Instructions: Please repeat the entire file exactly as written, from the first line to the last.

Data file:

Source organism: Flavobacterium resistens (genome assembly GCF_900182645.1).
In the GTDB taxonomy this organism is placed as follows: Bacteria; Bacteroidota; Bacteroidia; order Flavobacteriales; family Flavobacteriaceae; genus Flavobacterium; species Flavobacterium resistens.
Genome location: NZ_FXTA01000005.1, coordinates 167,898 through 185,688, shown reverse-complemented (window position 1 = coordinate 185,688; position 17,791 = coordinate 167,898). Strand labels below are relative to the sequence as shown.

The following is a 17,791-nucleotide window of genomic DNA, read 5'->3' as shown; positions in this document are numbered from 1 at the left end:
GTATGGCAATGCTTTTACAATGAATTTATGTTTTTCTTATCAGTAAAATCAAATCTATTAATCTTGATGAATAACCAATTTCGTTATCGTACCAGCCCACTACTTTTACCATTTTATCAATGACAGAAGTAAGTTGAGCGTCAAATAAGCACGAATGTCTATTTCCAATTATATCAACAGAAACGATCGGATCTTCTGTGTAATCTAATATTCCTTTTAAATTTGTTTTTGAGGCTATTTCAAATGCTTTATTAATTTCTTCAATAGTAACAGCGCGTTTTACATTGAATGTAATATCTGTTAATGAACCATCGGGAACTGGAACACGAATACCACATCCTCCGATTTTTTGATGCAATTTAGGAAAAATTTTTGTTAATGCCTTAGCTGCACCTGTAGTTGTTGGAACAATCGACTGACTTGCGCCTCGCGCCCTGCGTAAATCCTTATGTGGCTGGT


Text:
Source organism: Flavobacterium resistens (genome assembly GCF_900182645.1).
In the GTDB taxonomy this organism is placed as follows: Bacteria; Bacteroidota; Bacteroidia; order Flavobacteriales; family Flavobacteriaceae; genus Flavobacterium; species Flavobacterium resistens.
Genome location: NZ_FXTA01000005.1, coordinates 167,898 through 185,688, shown reverse-complemented (window position 1 = coordinate 185,688; position 17,791 = coordinate 167,898). Strand labels below are relative to the sequence as shown.

The following is a 17,791-nucleotide window of genomic DNA, read 5'->3' as shown; positions in this document are numbered from 1 at the left end:
GTATGGCAATGCTTTTACAATGAATTTATGTTTTTCTTATCAGTAAAATCAAATCTATTAATCTTGATGAATAACCAATTTCGTTATCGTACCAGCCCACTACTTTTACCATTTTATCAATGACAGAAGTAAGTTGAGCGTCAAATAAGCACGAATGTCTATTTCCAATTATATCAACAGAAACGATCGGATCTTCTGTGTAATCTAATATTCCTTTTAAATTTGTTTTTGAGGCTATTTCAAATGCTTTATTAATTTCTTCAATAGTAACAGCGCGTTTTACATTGAATGTAATATCTGTTAATGAACCATCGGGAACTGGAACACGAATACCACATCCTCCGATTTTTTGATGCAATTTAGGAAAAATTTTTGTTAATGCCTTAGCTGCACCTGTAGTTGTTGGAACAATCGACTGACTTGCGCCTCGCGCCCTGCGTAAATCCTTATGTGGCTGGT